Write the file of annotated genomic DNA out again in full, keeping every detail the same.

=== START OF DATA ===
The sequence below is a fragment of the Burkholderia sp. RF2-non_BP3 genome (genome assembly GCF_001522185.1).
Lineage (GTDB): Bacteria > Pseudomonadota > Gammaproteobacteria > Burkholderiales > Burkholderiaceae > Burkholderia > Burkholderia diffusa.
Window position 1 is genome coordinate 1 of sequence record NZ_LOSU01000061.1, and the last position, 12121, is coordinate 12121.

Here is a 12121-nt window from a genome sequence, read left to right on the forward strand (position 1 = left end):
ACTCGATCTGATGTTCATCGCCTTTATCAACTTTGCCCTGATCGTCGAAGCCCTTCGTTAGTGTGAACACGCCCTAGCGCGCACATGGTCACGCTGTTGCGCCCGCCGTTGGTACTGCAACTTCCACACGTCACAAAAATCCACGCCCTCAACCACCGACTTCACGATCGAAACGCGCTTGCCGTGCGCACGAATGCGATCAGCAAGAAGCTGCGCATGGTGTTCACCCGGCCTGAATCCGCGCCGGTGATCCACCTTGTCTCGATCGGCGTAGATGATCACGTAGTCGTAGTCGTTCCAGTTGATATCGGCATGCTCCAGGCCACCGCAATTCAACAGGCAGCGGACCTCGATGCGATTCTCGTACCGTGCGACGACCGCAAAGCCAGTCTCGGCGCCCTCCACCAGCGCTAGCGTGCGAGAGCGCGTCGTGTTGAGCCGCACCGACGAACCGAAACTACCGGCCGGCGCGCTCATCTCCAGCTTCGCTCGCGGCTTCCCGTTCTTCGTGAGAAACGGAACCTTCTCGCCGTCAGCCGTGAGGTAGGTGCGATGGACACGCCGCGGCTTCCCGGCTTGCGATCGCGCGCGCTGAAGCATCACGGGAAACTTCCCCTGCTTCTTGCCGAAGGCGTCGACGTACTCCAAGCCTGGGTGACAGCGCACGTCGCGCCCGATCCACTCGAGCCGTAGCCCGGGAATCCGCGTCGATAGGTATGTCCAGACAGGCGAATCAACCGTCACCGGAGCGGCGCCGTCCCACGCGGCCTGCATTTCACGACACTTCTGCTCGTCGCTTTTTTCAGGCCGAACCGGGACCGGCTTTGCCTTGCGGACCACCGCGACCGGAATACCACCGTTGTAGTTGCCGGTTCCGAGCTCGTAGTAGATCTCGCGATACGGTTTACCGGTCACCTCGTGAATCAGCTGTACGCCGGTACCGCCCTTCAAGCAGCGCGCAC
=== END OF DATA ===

The sequence below is a fragment of the Burkholderia sp. RF2-non_BP3 genome (genome assembly GCF_001522185.1).
Lineage (GTDB): Bacteria > Pseudomonadota > Gammaproteobacteria > Burkholderiales > Burkholderiaceae > Burkholderia > Burkholderia diffusa.
Window position 1 is genome coordinate 1 of sequence record NZ_LOSU01000061.1, and the last position, 12121, is coordinate 12121.

Here is a 12121-nt window from a genome sequence, read left to right on the forward strand (position 1 = left end):
ACTCGATCTGATGTTCATCGCCTTTATCAACTTTGCCCTGATCGTCGAAGCCCTTCGTTAGTGTGAACACGCCCTAGCGCGCACATGGTCACGCTGTTGCGCCCGCCGTTGGTACTGCAACTTCCACACGTCACAAAAATCCACGCCCTCAACCACCGACTTCACGATCGAAACGCGCTTGCCGTGCGCACGAATGCGATCAGCAAGAAGCTGCGCATGGTGTTCACCCGGCCTGAATCCGCGCCGGTGATCCACCTTGTCTCGATCGGCGTAGATGATCACGTAGTCGTAGTCGTTCCAGTTGATATCGGCATGCTCCAGGCCACCGCAATTCAACAGGCAGCGGACCTCGATGCGATTCTCGTACCGTGCGACGACCGCAAAGCCAGTCTCGGCGCCCTCCACCAGCGCTAGCGTGCGAGAGCGCGTCGTGTTGAGCCGCACCGACGAACCGAAACTACCGGCCGGCGCGCTCATCTCCAGCTTCGCTCGCGGCTTCCCGTTCTTCGTGAGAAACGGAACCTTCTCGCCGTCAGCCGTGAGGTAGGTGCGATGGACACGCCGCGGCTTCCCGGCTTGCGATCGCGCGCGCTGAAGCATCACGGGAAACTTCCCCTGCTTCTTGCCGAAGGCGTCGACGTACTCCAAGCCTGGGTGACAGCGCACGTCGCGCCCGATCCACTCGAGCCGTAGCCCGGGAATCCGCGTCGATAGGTATGTCCAGACAGGCGAATCAACCGTCACCGGAGCGGCGCCGTCCCACGCGGCCTGCATTTCACGACACTTCTGCTCGTCGCTTTTTTCAGGCCGAACCGGGACCGGCTTTGCCTTGCGGACCACCGCGACCGGAATACCACCGTTGTAGTTGCCGGTTCCGAGCTCGTAGTAGATCTCGCGATACGGTTTACCGGTCACCTCGTGAATCAGCTGTACGCCGGTACCGCCCTTCAAGCAGCGCGCAC